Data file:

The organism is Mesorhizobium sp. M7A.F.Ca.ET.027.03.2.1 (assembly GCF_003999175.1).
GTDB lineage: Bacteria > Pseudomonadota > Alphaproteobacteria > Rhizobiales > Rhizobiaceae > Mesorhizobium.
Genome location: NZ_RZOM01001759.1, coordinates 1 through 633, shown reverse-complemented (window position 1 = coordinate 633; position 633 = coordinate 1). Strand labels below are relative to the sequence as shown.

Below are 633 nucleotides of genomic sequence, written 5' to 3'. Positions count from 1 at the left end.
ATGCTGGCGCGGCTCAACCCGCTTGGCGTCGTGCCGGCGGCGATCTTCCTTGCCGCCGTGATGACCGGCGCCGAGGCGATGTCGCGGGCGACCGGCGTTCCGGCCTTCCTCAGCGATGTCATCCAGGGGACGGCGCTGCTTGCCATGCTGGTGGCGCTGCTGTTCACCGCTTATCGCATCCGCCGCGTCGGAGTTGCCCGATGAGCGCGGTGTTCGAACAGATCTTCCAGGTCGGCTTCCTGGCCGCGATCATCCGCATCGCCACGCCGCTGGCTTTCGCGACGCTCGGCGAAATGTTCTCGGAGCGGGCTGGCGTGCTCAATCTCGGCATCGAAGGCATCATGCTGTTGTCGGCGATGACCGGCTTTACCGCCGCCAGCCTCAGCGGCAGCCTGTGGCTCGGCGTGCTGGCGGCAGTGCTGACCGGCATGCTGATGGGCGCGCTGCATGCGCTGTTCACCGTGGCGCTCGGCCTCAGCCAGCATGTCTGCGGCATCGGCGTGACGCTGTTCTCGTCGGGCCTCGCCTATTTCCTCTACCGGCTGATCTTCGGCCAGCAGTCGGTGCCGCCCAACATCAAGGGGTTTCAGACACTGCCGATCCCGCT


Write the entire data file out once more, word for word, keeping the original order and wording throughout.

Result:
The organism is Mesorhizobium sp. M7A.F.Ca.ET.027.03.2.1 (assembly GCF_003999175.1).
GTDB lineage: Bacteria > Pseudomonadota > Alphaproteobacteria > Rhizobiales > Rhizobiaceae > Mesorhizobium.
Genome location: NZ_RZOM01001759.1, coordinates 1 through 633, shown reverse-complemented (window position 1 = coordinate 633; position 633 = coordinate 1). Strand labels below are relative to the sequence as shown.

Below are 633 nucleotides of genomic sequence, written 5' to 3'. Positions count from 1 at the left end.
ATGCTGGCGCGGCTCAACCCGCTTGGCGTCGTGCCGGCGGCGATCTTCCTTGCCGCCGTGATGACCGGCGCCGAGGCGATGTCGCGGGCGACCGGCGTTCCGGCCTTCCTCAGCGATGTCATCCAGGGGACGGCGCTGCTTGCCATGCTGGTGGCGCTGCTGTTCACCGCTTATCGCATCCGCCGCGTCGGAGTTGCCCGATGAGCGCGGTGTTCGAACAGATCTTCCAGGTCGGCTTCCTGGCCGCGATCATCCGCATCGCCACGCCGCTGGCTTTCGCGACGCTCGGCGAAATGTTCTCGGAGCGGGCTGGCGTGCTCAATCTCGGCATCGAAGGCATCATGCTGTTGTCGGCGATGACCGGCTTTACCGCCGCCAGCCTCAGCGGCAGCCTGTGGCTCGGCGTGCTGGCGGCAGTGCTGACCGGCATGCTGATGGGCGCGCTGCATGCGCTGTTCACCGTGGCGCTCGGCCTCAGCCAGCATGTCTGCGGCATCGGCGTGACGCTGTTCTCGTCGGGCCTCGCCTATTTCCTCTACCGGCTGATCTTCGGCCAGCAGTCGGTGCCGCCCAACATCAAGGGGTTTCAGACACTGCCGATCCCGCT